Nine Fellows of the British Academy on how their subjects could shape the 2020s

24 Jan 2020

What role do the humanities and social sciences have to play in shaping the 2020s? Nine Fellows of the British Academy, representing a wide range of academic disciplines, set out the challenges and opportunities they see for their subjects over the next decade. 


Peter Gatrell FBA, Professor of Economic History at the University of Manchester
“Whenever I see the word ‘unprecedented’, whether in relation to migration, famine, infectious diseases, global inequalities and environmental change, I remind myself that historians are well placed to challenge or at least to reflect on the assumptions that underpin these generalisations. Certainly this applies to casual comments about an ‘unprecedented refugee crisis’, a formulation that neglects the growing body of work in the global history of mass population displacement. This is another way of saying that history can be constructively subversive of presentism in public debates, provided that there is no loss of commitment to evidence-based enquiry. I hope and expect to see more and more people beyond higher education institutions involved in these challenging conversations about the past and holding those in power to account.”


Sarah Broadie FBA, Professor of Philosophy at St Andrews University
“It is very good that more and more analytic philosophy is being directed towards the conceptually trickiest practical problems of our time, such as collective responsibility and obligations to future persons of indeterminate identity, to name but two. However, given how our subject has been developing over the last 40 or so years there is real reason to fear that philosophy will die the death of dissolving completely into more technical sub-disciplines. The great challenge is to find ways of educating excellent professional philosophers to keep an active interest in more than one contemporary branch, and in some of the great past philosophers, and to be animated by an open-ended love of adventures in ideas while fully maintaining their obsessional practice of critical clarification. The latter is essential for the subject to move forward, but without the former that subject risks ceasing to be philosophy.”


Sheilagh Ogilvie FBA, Professor of Economic History at the University of Cambridge
“I hope economics in the 2020s will work out how societies can change their institutions. Recent research has found that institutions – the “rules of the game” that shape human interaction – are fundamental, if poor societies hope to improve growth and well-being. Thanks to close cooperation between economists and economic historians, we’ve discovered that it’s not a single magic bullet, but a whole interconnected cluster of institutions that support well-functioning markets and impartial governments. But we don’t know how to get from where we are now to an institutional cluster that’s friendlier to growth. To change institutions, we need to understand them better. This needs economists and economic historians to work together – even more closely than we already do.”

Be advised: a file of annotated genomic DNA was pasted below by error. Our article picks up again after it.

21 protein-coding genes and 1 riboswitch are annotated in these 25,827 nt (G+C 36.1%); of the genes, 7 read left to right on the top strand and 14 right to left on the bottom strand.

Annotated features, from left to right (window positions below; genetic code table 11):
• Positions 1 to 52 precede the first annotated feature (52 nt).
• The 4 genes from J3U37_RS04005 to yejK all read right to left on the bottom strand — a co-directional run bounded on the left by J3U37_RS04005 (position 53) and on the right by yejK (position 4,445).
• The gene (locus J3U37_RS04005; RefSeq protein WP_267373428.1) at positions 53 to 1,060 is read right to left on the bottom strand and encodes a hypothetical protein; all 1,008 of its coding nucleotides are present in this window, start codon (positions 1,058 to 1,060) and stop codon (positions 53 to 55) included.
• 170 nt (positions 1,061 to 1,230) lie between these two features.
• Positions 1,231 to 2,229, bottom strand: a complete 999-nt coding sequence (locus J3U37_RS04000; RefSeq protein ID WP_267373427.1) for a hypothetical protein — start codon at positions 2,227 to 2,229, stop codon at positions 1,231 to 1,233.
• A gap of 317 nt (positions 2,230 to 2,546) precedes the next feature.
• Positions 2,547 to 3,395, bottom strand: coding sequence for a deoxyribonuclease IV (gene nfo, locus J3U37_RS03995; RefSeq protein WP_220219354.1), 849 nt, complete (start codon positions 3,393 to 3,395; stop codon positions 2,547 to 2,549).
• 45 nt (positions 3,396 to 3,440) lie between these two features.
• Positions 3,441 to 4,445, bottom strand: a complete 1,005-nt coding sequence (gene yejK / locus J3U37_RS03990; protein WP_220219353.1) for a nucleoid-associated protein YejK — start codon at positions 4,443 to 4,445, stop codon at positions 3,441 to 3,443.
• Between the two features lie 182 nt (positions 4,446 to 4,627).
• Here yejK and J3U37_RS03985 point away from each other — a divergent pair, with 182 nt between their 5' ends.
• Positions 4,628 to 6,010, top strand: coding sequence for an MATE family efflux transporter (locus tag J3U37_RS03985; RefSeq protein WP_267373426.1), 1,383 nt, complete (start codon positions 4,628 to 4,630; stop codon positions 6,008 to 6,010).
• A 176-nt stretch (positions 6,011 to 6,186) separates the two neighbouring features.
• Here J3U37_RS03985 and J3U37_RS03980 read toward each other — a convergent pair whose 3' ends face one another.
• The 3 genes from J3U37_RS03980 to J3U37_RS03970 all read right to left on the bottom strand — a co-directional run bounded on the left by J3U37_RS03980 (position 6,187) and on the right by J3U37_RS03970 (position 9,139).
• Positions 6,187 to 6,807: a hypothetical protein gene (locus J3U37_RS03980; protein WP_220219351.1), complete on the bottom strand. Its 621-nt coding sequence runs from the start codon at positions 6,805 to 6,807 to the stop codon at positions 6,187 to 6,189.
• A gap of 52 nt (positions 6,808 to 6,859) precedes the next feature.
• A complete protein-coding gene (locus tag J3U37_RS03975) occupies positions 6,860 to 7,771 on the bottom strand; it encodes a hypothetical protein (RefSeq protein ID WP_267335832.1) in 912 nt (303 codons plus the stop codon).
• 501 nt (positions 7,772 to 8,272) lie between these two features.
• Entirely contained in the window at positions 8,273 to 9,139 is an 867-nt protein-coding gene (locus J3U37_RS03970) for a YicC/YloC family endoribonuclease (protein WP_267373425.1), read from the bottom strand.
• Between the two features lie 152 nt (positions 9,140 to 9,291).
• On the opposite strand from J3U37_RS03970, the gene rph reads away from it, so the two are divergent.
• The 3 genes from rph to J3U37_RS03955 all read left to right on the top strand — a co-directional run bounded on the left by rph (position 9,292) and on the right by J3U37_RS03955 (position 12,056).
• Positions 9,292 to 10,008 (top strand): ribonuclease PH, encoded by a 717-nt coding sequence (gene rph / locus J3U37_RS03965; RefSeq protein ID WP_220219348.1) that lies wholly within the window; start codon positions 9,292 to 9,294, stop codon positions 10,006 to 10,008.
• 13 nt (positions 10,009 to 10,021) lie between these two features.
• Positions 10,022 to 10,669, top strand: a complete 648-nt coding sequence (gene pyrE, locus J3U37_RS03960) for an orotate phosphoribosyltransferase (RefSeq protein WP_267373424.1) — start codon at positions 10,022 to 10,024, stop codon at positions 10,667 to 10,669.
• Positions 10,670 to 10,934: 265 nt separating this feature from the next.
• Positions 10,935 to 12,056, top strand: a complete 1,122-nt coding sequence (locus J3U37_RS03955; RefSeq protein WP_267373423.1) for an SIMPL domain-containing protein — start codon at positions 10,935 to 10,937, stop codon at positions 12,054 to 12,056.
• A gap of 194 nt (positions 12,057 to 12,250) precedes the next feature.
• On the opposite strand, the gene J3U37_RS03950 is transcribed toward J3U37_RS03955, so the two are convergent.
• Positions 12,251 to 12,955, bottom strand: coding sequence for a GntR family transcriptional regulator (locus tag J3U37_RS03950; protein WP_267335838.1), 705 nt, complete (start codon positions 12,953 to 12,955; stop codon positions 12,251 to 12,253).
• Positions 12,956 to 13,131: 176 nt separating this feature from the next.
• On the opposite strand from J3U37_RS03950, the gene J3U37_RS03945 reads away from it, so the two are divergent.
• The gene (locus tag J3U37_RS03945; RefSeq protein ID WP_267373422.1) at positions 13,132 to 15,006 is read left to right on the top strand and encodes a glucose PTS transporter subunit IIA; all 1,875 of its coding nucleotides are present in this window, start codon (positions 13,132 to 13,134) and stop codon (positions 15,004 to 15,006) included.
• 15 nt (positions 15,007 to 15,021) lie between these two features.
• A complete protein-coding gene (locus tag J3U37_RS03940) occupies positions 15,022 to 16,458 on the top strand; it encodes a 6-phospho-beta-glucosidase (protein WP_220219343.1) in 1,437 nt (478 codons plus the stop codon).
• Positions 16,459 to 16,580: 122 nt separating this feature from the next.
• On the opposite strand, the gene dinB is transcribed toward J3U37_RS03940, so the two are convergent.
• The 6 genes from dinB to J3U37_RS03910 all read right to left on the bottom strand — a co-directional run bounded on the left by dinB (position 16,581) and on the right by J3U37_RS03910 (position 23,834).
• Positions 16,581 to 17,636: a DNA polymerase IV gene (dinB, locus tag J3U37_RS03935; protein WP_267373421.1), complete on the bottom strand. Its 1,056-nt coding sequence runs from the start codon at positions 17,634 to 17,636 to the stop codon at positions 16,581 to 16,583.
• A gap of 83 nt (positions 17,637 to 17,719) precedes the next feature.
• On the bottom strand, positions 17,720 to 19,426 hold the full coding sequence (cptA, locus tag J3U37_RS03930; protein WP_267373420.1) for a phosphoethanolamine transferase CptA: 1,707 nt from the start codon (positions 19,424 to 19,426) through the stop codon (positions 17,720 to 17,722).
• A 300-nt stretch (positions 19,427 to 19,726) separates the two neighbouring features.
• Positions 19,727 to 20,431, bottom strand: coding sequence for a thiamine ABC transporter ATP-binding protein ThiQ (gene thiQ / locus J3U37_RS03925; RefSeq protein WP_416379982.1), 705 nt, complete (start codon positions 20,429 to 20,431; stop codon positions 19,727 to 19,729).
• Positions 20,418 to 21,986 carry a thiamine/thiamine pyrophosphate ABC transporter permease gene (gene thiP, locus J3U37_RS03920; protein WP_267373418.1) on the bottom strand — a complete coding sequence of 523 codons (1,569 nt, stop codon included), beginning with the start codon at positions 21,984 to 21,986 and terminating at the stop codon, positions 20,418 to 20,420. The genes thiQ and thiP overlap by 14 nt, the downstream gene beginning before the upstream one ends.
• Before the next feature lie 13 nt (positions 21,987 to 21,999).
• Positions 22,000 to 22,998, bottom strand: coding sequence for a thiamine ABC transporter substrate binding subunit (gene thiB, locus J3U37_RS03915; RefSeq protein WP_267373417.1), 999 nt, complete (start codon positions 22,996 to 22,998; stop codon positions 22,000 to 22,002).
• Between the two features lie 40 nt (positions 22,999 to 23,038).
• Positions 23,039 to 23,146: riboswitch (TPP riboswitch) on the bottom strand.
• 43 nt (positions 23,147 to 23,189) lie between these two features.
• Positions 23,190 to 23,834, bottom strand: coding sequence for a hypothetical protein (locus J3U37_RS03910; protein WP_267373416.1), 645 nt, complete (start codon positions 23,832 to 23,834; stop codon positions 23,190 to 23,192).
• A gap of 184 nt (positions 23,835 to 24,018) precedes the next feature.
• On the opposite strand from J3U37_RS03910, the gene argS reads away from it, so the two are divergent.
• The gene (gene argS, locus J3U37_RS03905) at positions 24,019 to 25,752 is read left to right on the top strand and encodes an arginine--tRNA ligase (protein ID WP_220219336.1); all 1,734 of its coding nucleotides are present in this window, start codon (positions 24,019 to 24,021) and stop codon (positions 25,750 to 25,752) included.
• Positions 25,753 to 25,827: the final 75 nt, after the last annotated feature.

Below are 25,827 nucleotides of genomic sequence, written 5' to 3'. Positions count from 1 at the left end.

Modern languages

Neil Kenny FBA, Lead Fellow for Languages at the British Academy and Senior Research Fellow at All Souls College, University of Oxford
“Will global English and Google Translate squeeze out the discipline of modern languages? No, because the latter can do what the former two can’t – change our very minds. Global English and Google Translate can help facilitate transactions. But neither can change the brain of an Anglophone in a way that learning another language does. That change involves perspective-taking of a deep, embodied kind: the better you speak a language, the more you can see things from its native speakers’ cultural point of view. That ability is as important for the international stage in an era of resurgent nationalisms and isolationism as it is for citizenship in a UK that is, if you scratch the surface, richly multilingual. The 2020s may also be the decade when we better understand how the changes produced in our brains by language-learning can make our ageing population healthier, by building up cognitive reserve.”


Jane Lightfoot FBA, Professor of Greek Literature at the University of Oxford; Charlton Fellow and Tutor in Classics at New College, University of Oxford
“Two museum cases: one containing a perfect, round, carbonised loaf of real bread from Pompeii, the other the manacles of an ancient slave. I propose that Classics, as the subject which has contributed almost more than any other to our sense of ourselves, is superbly placed to provoke reflection on what it is to encounter a culture some of whose aspects revolt us, while others engender extraordinary recognition, and others again (texts, artefacts, ideas) an intellectual challenge which each generation must process anew. Its lesson for the coming decade(s)? The problematic of a combined sense of estrangement and empathy. Civility is one lesson; the perils of applying a strident and overzealous modern puritanism to those who did not think in our terms may be another.”

An outdoor night-time celebration of the New Year 2020 with a crowd of people and golden balloons spelling "2020" in the foreground.